As for grownups who lure children into acts of homosexuality, adultery and incest, the perpetrators cannot be imprisoned quickly enough. The moment members of the North American Man-Boy Love Association go beyond discussion of pedophilia to actions in pursuit thereof, someone should call 911 and throw into squad cars the men who seek intimate contact with males under 18. Period.
The libertarian question remains before Stanley Kurtz and the Supreme Court. Should laws against adult homosexuality, adultery and incest potentially place taxpaying Americans over 18 behind bars for such behavior? Priests, ministers, rabbis and other moral leaders may decry these activities. But no matter how much people may frown upon these sexual appetites, consenting American adults should not face incarceration for yielding to such temptations.
Here is the libertarian answer to this burning question: Things deemed distasteful should not always be illegal. This response is one that every freedom-loving American should embrace.
Wasn't there something about Lot, that 'virtuous' man, offering his daughters to visitors to use for sex? I guess God doesn't want us to have laws against procuring.
Laws against sodomy do nothing to protect marriage. As many married people commit sodomy as single people, so the cause and effect is specious.
Laws regarding incest exist to protect the overall gene pool, since children resulting from incestuous conception often magnify genetic defects that would be diluted from conception outside the bloodline. These laws have no effect on marriage, nor were they ever designed to.
The only laws dealing directly with heterosexual marriage are those regarding adultery, which, by definition, only exists outside marriage and can thus be considered a direct threat to the institution. Yet few states have laws against adultery any more, and the few that do enforce them so irregularly (if at all) as to render them moot.
God's laws, not the state's, should govern morality.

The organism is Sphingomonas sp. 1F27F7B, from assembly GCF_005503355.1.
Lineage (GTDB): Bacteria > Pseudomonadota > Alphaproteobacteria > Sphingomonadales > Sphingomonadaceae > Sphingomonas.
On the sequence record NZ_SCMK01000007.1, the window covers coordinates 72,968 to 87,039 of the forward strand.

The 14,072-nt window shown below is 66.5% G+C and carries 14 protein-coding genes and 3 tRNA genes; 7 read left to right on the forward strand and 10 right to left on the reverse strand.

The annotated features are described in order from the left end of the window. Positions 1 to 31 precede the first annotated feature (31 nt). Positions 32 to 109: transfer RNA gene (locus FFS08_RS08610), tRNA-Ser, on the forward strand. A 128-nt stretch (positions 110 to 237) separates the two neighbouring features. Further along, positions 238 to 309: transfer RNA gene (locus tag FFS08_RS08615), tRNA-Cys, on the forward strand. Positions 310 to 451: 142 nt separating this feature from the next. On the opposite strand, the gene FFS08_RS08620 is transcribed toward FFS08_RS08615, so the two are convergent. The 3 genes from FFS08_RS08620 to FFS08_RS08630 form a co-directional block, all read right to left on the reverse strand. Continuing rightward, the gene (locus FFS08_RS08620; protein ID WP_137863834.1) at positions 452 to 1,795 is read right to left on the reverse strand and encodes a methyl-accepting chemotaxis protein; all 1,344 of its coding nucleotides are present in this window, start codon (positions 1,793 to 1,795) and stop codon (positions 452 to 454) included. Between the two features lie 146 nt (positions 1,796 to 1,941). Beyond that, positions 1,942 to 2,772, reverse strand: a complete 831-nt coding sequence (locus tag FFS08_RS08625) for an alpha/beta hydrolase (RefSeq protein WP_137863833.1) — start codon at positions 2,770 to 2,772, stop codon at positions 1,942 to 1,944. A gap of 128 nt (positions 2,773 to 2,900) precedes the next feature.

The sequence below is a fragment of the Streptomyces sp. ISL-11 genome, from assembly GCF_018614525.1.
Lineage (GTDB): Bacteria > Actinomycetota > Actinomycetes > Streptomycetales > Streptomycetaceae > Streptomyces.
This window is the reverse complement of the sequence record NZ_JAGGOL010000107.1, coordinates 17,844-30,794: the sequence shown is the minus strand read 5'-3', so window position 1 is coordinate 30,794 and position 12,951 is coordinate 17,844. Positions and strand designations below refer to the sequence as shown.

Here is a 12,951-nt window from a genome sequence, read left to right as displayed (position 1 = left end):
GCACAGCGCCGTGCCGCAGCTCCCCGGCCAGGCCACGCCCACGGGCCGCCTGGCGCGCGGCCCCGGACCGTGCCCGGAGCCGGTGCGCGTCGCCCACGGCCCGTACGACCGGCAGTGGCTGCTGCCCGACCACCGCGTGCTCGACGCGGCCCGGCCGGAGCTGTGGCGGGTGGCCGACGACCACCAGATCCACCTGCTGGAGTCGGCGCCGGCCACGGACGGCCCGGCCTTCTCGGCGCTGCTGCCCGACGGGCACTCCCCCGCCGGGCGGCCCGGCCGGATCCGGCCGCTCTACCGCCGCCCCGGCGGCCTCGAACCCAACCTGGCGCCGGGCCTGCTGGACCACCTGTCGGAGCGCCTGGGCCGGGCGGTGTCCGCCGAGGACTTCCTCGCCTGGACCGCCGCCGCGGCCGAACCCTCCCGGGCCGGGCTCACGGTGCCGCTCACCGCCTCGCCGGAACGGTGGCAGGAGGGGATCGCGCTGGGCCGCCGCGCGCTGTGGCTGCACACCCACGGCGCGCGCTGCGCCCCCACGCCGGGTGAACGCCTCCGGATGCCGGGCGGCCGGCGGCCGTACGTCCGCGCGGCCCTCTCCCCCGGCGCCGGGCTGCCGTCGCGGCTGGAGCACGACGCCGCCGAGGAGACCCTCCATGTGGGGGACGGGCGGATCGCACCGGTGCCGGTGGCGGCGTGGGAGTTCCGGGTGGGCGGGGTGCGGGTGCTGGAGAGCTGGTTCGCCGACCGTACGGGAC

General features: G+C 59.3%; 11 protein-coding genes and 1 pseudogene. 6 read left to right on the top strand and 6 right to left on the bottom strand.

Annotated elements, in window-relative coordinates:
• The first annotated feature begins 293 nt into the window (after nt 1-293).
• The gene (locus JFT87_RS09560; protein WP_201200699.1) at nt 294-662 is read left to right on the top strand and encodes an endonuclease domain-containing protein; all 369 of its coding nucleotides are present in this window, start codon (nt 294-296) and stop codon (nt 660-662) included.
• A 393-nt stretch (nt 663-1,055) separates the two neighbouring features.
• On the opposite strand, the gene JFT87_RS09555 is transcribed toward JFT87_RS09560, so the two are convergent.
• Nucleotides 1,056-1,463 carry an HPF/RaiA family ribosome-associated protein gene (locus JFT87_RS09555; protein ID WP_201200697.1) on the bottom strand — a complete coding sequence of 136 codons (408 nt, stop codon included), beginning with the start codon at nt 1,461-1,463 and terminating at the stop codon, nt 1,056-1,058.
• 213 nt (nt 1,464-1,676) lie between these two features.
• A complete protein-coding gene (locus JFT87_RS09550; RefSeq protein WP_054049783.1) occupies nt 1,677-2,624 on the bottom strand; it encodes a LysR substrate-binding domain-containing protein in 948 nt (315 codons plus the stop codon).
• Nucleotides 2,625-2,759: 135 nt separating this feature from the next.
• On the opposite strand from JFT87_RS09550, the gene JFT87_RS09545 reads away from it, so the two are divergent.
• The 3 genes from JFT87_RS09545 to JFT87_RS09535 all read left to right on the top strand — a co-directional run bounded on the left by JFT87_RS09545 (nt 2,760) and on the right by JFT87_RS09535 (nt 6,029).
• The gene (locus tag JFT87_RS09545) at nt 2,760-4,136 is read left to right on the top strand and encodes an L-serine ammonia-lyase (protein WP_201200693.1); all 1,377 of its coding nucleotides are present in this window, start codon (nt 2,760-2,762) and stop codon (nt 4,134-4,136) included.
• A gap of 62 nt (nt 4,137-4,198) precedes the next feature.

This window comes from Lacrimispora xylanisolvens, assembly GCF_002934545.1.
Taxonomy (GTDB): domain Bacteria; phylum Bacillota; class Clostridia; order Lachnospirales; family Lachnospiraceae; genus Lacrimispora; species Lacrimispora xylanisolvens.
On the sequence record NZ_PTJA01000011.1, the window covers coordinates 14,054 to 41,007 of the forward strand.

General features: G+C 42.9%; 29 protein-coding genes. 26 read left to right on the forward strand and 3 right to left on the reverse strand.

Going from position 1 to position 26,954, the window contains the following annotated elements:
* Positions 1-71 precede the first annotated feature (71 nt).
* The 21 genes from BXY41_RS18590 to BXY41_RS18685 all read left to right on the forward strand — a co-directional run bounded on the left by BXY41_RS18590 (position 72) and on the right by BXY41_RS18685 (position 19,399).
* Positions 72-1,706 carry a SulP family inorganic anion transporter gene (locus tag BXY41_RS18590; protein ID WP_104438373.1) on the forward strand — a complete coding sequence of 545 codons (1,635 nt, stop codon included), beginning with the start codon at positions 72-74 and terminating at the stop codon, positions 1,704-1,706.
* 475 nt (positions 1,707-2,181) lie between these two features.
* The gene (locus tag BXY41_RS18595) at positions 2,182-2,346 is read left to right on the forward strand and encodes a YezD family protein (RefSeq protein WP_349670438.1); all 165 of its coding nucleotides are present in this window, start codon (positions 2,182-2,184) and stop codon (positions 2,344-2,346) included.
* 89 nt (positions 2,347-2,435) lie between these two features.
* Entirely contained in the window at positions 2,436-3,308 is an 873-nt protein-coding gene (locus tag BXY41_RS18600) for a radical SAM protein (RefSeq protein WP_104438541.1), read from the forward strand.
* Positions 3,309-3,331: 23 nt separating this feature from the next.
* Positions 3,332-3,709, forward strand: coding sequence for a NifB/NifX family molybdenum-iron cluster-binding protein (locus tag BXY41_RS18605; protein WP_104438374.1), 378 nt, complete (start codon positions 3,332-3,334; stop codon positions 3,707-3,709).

Laws against murder violate my individual liberties when I commute on the expressway every day.
Laws against Bank Robbery violate my individual liberty when I want money for free.
However, if I relabel "Sodomy" as "Sex", "Murder", as "Self-Expression", and "Bank Robbery" as "Do-it-yourself Withdrawal",I suppose I could make a case of the Law making me a victim.
Hell, anti-anything laws violate individual liberties.
By definition fercryingout loud!
Anti-murder laws violate individual liberties.
Anti-pedophilia laws violate individual liberties.
Anti-robbery laws violate individual liberties.
Anti-mugging laws violate individual liberties.
Anti-embezzlement laws violate individual liberties.
Anti-smoking laws violate individual liberties.
Anti-Second-Amendment laws violate individual liberties.
The perverts perhaps are getting a glimpse (finally!) of the point that Santorum was trying to make?
Am I the only one who sees the moronic and perverse (and pervert) logic in these two sentences?
Unfortunately, since criminal laws do exist by the Social Contract and common consent, the extent to which they apply to certain criminals that you have sympathy for creates a dilemma, doesn't it.
There are means to remedy that. Selective enforcement or special group dispensation aren't it.
Can you elaborate on that a little? Sorry, I am being dense this morning.
Well said. There is no inequality, no discrimination in the law at all. They are free to marry and have morally-licit relations if they want to. There are only two sexes, not four or six or eight.
No, why should I?
I would rather remain on-topic.
We are having this discussion because the article would elevate the status of the criminal to that of a victim.
Your tortured logic would have me do the same.